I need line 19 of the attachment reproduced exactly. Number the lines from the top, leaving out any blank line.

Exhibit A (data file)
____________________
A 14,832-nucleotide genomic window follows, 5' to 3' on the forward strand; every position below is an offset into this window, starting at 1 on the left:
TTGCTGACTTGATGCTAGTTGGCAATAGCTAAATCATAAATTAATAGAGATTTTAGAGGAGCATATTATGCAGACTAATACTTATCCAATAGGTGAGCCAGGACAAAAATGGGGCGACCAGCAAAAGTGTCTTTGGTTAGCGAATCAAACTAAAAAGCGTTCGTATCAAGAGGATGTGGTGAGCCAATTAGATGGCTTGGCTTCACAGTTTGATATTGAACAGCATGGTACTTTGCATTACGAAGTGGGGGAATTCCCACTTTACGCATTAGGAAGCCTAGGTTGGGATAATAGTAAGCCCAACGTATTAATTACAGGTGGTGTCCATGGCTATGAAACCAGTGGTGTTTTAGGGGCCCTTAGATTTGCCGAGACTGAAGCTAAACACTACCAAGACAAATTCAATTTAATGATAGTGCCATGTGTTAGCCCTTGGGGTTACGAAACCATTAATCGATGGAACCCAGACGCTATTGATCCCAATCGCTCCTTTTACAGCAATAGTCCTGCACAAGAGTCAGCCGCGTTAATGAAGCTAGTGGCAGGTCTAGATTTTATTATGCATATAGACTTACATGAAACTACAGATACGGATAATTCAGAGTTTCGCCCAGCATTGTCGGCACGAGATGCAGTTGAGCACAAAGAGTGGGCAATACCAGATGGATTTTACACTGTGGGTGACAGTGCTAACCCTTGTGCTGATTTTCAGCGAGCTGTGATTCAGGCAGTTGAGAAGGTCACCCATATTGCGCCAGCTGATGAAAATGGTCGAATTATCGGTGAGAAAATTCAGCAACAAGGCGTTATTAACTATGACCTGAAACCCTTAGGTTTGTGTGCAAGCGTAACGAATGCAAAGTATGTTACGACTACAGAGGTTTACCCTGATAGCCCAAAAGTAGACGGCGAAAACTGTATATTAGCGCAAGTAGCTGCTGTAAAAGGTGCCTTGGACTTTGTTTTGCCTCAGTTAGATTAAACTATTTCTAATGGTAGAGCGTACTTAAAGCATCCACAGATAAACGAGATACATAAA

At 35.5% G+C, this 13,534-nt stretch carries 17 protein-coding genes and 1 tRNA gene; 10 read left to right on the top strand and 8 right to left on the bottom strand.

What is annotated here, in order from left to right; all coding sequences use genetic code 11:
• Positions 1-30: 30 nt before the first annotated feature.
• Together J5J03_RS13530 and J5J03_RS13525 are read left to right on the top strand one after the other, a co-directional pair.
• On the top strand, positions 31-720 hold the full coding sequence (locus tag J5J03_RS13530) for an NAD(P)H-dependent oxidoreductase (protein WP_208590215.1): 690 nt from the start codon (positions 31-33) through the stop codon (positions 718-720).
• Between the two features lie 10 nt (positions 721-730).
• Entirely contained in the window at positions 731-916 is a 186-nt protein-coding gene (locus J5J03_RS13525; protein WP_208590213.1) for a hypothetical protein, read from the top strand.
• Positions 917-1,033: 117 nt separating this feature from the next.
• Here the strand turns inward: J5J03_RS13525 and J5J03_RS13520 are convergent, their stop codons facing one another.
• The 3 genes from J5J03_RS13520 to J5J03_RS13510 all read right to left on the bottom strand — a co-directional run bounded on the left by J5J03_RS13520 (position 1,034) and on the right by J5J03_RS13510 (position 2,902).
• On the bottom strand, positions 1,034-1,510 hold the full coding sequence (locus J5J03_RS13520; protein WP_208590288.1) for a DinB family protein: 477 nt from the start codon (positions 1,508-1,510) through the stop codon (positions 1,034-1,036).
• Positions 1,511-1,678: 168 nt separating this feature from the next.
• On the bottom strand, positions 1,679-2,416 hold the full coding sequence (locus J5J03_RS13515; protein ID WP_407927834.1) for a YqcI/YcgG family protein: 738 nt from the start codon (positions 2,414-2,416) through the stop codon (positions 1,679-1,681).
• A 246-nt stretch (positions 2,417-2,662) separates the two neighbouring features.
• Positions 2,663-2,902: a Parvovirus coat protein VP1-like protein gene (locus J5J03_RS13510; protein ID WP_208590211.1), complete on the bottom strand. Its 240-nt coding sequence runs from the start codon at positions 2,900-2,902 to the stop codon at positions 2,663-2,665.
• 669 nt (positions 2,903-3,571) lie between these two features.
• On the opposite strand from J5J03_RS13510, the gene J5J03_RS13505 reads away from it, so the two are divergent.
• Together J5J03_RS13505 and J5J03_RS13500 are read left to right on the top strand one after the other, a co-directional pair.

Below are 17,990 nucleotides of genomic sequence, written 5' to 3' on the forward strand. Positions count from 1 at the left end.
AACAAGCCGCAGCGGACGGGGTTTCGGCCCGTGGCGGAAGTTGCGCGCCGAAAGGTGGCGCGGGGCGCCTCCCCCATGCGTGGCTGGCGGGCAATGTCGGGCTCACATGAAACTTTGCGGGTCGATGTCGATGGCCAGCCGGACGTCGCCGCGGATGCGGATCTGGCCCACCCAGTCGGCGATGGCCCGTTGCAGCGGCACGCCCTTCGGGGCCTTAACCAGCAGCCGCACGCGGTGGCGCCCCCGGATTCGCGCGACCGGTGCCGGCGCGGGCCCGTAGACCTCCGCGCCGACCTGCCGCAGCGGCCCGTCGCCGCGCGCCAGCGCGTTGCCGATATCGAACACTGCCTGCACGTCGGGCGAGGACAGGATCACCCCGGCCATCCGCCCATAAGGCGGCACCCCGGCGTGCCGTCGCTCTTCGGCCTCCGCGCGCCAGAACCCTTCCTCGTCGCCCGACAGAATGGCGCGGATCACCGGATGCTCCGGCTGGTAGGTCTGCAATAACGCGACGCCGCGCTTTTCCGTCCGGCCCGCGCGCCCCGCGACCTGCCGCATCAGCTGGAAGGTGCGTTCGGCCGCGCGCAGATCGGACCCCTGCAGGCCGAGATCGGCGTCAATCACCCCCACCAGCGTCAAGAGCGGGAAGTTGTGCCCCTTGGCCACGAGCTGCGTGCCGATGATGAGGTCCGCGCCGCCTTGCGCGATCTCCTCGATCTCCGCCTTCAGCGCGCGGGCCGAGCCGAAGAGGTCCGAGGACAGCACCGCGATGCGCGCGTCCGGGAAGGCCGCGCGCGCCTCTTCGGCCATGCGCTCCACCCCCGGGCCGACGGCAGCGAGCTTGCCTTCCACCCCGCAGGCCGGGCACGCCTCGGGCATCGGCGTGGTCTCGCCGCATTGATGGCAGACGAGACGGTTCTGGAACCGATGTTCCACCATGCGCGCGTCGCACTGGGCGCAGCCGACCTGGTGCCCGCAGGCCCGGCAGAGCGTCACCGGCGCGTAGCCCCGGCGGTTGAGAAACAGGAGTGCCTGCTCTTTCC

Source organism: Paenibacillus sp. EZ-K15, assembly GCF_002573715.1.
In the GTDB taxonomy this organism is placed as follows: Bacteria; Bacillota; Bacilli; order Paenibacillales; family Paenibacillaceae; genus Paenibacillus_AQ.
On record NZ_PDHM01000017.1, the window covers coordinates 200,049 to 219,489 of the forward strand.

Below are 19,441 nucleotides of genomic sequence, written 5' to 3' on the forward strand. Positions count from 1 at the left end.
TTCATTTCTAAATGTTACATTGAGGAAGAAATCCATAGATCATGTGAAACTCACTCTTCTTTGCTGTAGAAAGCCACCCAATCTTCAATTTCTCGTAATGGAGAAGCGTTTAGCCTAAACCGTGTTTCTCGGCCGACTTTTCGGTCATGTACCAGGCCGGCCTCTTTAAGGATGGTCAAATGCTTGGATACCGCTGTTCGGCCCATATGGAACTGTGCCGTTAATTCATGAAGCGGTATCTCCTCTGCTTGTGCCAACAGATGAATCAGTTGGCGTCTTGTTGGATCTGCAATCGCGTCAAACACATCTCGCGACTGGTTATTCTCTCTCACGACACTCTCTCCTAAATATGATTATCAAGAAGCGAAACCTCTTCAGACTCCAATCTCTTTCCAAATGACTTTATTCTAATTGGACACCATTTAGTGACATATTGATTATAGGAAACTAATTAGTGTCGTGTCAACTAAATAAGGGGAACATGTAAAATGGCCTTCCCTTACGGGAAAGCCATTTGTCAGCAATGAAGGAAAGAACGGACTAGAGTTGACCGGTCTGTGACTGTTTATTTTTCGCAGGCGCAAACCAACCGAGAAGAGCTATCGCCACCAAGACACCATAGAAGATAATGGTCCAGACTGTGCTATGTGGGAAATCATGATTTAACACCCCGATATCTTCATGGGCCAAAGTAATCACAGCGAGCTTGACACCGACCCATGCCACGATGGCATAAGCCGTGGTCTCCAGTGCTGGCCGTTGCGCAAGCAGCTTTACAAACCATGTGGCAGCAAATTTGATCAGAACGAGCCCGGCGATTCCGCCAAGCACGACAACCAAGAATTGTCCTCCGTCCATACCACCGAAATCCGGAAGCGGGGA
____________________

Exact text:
• On the opposite strand from J5J03_RS13510, the gene J5J03_RS13505 reads away from it, so the two are divergent.